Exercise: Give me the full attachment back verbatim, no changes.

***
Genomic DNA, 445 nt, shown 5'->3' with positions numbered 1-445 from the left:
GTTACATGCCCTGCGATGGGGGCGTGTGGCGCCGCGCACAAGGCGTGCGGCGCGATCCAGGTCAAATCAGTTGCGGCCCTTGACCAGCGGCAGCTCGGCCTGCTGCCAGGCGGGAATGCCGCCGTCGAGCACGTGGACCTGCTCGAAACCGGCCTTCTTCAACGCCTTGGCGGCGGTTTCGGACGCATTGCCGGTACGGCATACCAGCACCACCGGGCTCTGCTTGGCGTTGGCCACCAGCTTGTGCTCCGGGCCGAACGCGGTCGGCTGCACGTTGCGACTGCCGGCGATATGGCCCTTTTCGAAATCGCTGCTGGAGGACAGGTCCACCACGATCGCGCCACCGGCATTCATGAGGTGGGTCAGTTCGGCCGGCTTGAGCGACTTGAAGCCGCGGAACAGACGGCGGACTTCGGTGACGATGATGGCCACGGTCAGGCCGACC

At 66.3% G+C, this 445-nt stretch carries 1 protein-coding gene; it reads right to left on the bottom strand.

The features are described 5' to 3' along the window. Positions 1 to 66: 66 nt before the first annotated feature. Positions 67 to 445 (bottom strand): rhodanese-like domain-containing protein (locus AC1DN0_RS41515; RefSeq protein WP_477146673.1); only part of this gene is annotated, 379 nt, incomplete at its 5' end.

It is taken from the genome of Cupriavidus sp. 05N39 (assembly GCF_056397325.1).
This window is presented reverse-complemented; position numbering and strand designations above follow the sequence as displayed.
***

Genomic DNA, 445 nt, shown 5'->3' with positions numbered 1-445 from the left:
GTTACATGCCCTGCGATGGGGGCGTGTGGCGCCGCGCACAAGGCGTGCGGCGCGATCCAGGTCAAATCAGTTGCGGCCCTTGACCAGCGGCAGCTCGGCCTGCTGCCAGGCGGGAATGCCGCCGTCGAGCACGTGGACCTGCTCGAAACCGGCCTTCTTCAACGCCTTGGCGGCGGTTTCGGACGCATTGCCGGTACGGCATACCAGCACCACCGGGCTCTGCTTGGCGTTGGCCACCAGCTTGTGCTCCGGGCCGAACGCGGTCGGCTGCACGTTGCGACTGCCGGCGATATGGCCCTTTTCGAAATCGCTGCTGGAGGACAGGTCCACCACGATCGCGCCACCGGCATTCATGAGGTGGGTCAGTTCGGCCGGCTTGAGCGACTTGAAGCCGCGGAACAGACGGCGGACTTCGGTGACGATGATGGCCACGGTCAGGCCGACC

At 66.3% G+C, this 445-nt stretch carries 1 protein-coding gene; it reads right to left on the bottom strand.

The features are described 5' to 3' along the window. Positions 1 to 66: 66 nt before the first annotated feature. Positions 67 to 445 (bottom strand): rhodanese-like domain-containing protein (locus AC1DN0_RS41515; RefSeq protein WP_477146673.1); only part of this gene is annotated, 379 nt, incomplete at its 5' end.

It is taken from the genome of Cupriavidus sp. 05N39 (assembly GCF_056397325.1).
This window is presented reverse-complemented; position numbering and strand designations above follow the sequence as displayed.